Co-operative resilience in the financial sector: a European perspective

Nina Schindler explores the impact of the pandemic on co-operative banks and the future priorities for the sector

We speak with Nina Schindler, the new CEO of the European Association of Cooperative Banks (EACB) to find out how the sector has dealt with Covid-19. A trained lawyer, she joined the EACB in February 2020 from Deutsche Bank where she was MD.

How were your members impacted by Covid-19?

Co-op banks saw the effects of the crisis through their clients, with the lockdown representing an immediate loss of revenue or income. This resulted in liquidity shortages and loan repayments becoming difficult. March and April of last year saw a particularly high rise in request for deferral of payments. To remedy this, they put in place different loan repayment deferrals and moratoria – public and private. They also supported other government support schemes focused at overcoming liquidity shortages. It was a steep learning curve but made a significant difference to our clients.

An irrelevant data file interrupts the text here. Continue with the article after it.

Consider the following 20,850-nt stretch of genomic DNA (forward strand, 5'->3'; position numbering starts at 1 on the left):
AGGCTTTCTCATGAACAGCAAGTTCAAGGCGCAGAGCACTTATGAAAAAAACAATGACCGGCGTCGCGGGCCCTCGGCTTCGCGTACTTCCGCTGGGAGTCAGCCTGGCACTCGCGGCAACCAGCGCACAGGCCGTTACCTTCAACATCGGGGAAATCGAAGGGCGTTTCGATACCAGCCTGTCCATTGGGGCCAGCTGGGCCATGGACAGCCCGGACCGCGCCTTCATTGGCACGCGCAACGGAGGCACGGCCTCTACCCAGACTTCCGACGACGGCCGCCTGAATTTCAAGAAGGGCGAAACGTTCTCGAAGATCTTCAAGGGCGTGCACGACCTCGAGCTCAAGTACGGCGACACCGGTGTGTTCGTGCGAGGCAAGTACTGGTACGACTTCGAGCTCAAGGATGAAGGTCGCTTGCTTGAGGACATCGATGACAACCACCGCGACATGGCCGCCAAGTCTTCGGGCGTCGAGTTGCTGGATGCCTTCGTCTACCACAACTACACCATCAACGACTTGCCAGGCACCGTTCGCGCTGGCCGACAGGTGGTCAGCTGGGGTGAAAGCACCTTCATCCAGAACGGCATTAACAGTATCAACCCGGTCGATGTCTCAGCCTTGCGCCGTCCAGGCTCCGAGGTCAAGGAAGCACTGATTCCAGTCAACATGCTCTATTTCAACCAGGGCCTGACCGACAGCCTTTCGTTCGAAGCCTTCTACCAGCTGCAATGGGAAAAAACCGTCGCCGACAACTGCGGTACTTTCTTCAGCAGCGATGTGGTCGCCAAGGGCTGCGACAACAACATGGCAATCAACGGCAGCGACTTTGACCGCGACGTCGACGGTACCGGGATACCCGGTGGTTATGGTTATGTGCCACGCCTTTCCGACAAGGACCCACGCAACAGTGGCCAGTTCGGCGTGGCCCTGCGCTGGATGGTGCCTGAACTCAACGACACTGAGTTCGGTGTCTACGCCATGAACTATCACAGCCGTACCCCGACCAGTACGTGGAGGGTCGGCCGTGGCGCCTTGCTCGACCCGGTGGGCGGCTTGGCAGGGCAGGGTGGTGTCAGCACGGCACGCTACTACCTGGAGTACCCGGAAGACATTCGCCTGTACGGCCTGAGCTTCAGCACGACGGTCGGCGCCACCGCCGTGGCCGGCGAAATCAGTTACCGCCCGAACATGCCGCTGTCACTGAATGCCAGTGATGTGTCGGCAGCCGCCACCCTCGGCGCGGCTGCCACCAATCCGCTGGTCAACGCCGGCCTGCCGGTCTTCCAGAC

EACB members also had to manage the more practical effects of lockdown on their own organisations – reduced availability of staff in the beginning because of Covid-19 absences, how to provide access to financial services to those customers less agile with digital tools, and moving entire organisations to work in virtual mode. This created challenges, but they have mostly been overcome.

Were co-operative banks more resilient than other banks?